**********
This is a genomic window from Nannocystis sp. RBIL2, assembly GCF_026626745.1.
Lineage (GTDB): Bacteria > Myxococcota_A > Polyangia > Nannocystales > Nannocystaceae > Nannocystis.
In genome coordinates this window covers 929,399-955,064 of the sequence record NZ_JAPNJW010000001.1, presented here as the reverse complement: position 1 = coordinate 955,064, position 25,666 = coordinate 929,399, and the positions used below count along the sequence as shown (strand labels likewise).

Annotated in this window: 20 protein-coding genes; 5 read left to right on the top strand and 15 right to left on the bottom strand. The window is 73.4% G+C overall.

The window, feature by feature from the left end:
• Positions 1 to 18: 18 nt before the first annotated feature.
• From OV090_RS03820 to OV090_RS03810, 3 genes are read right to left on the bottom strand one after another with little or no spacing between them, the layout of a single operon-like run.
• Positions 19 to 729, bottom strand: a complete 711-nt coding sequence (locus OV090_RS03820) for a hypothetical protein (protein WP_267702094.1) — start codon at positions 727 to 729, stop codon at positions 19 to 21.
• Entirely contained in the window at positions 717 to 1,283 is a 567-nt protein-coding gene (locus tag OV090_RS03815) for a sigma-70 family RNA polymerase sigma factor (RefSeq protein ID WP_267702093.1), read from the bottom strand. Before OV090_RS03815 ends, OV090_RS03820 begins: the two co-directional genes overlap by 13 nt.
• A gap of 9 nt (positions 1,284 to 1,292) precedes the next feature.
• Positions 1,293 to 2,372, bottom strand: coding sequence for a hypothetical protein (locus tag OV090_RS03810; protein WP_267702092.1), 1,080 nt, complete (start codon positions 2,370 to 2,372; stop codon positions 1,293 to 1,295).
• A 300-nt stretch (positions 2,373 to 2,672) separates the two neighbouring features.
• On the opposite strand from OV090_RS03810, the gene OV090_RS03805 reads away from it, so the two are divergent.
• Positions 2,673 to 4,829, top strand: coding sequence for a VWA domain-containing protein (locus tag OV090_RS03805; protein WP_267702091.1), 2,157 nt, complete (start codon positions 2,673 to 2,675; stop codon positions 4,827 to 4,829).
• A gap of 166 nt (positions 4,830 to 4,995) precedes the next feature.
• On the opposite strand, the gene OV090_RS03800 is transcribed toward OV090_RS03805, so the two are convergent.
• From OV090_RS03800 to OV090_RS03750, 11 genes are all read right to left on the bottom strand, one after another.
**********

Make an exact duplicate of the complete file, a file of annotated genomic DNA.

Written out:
This is a genomic window from Nannocystis sp. RBIL2, assembly GCF_026626745.1.
Lineage (GTDB): Bacteria > Myxococcota_A > Polyangia > Nannocystales > Nannocystaceae > Nannocystis.
In genome coordinates this window covers 929,399-955,064 of the sequence record NZ_JAPNJW010000001.1, presented here as the reverse complement: position 1 = coordinate 955,064, position 25,666 = coordinate 929,399, and the positions used below count along the sequence as shown (strand labels likewise).

Annotated in this window: 20 protein-coding genes; 5 read left to right on the top strand and 15 right to left on the bottom strand. The window is 73.4% G+C overall.

The window, feature by feature from the left end:
• Positions 1 to 18: 18 nt before the first annotated feature.
• From OV090_RS03820 to OV090_RS03810, 3 genes are read right to left on the bottom strand one after another with little or no spacing between them, the layout of a single operon-like run.
• Positions 19 to 729, bottom strand: a complete 711-nt coding sequence (locus OV090_RS03820) for a hypothetical protein (protein WP_267702094.1) — start codon at positions 727 to 729, stop codon at positions 19 to 21.
• Entirely contained in the window at positions 717 to 1,283 is a 567-nt protein-coding gene (locus tag OV090_RS03815) for a sigma-70 family RNA polymerase sigma factor (RefSeq protein ID WP_267702093.1), read from the bottom strand. Before OV090_RS03815 ends, OV090_RS03820 begins: the two co-directional genes overlap by 13 nt.
• A gap of 9 nt (positions 1,284 to 1,292) precedes the next feature.
• Positions 1,293 to 2,372, bottom strand: coding sequence for a hypothetical protein (locus tag OV090_RS03810; protein WP_267702092.1), 1,080 nt, complete (start codon positions 2,370 to 2,372; stop codon positions 1,293 to 1,295).
• A 300-nt stretch (positions 2,373 to 2,672) separates the two neighbouring features.
• On the opposite strand from OV090_RS03810, the gene OV090_RS03805 reads away from it, so the two are divergent.
• Positions 2,673 to 4,829, top strand: coding sequence for a VWA domain-containing protein (locus tag OV090_RS03805; protein WP_267702091.1), 2,157 nt, complete (start codon positions 2,673 to 2,675; stop codon positions 4,827 to 4,829).
• A gap of 166 nt (positions 4,830 to 4,995) precedes the next feature.
• On the opposite strand, the gene OV090_RS03800 is transcribed toward OV090_RS03805, so the two are convergent.
• From OV090_RS03800 to OV090_RS03750, 11 genes are all read right to left on the bottom strand, one after another.